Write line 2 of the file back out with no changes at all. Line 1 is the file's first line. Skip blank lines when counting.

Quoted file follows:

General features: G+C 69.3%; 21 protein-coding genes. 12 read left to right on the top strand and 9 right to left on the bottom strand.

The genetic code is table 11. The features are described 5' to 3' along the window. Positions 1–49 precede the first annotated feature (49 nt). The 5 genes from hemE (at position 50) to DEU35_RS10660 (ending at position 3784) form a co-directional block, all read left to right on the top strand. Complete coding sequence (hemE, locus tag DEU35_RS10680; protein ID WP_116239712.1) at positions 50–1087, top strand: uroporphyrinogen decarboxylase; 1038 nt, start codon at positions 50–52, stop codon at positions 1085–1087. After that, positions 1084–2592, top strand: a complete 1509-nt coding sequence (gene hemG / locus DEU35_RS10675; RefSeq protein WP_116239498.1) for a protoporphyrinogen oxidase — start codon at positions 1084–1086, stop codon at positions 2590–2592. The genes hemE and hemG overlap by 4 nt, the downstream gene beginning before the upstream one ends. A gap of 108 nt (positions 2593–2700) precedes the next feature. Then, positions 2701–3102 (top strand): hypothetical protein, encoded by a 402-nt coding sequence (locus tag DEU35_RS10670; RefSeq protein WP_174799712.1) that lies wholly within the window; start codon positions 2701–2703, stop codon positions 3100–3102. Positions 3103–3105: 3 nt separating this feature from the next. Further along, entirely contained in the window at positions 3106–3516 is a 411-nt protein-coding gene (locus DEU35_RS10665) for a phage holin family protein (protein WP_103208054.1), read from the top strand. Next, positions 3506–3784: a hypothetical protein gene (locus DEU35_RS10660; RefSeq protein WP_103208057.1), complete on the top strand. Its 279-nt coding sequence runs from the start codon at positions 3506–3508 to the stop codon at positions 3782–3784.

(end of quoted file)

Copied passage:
The genetic code is table 11. The features are described 5' to 3' along the window. Positions 1–49 precede the first annotated feature (49 nt). The 5 genes from hemE (at position 50) to DEU35_RS10660 (ending at position 3784) form a co-directional block, all read left to right on the top strand. Complete coding sequence (hemE, locus tag DEU35_RS10680; protein ID WP_116239712.1) at positions 50–1087, top strand: uroporphyrinogen decarboxylase; 1038 nt, start codon at positions 50–52, stop codon at positions 1085–1087. After that, positions 1084–2592, top strand: a complete 1509-nt coding sequence (gene hemG / locus DEU35_RS10675; RefSeq protein WP_116239498.1) for a protoporphyrinogen oxidase — start codon at positions 1084–1086, stop codon at positions 2590–2592. The genes hemE and hemG overlap by 4 nt, the downstream gene beginning before the upstream one ends. A gap of 108 nt (positions 2593–2700) precedes the next feature. Then, positions 2701–3102 (top strand): hypothetical protein, encoded by a 402-nt coding sequence (locus tag DEU35_RS10670; RefSeq protein WP_174799712.1) that lies wholly within the window; start codon positions 2701–2703, stop codon positions 3100–3102. Positions 3103–3105: 3 nt separating this feature from the next. Further along, entirely contained in the window at positions 3106–3516 is a 411-nt protein-coding gene (locus DEU35_RS10665) for a phage holin family protein (protein WP_103208054.1), read from the top strand. Next, positions 3506–3784: a hypothetical protein gene (locus DEU35_RS10660; RefSeq protein WP_103208057.1), complete on the top strand. Its 279-nt coding sequence runs from the start codon at positions 3506–3508 to the stop codon at positions 3782–3784.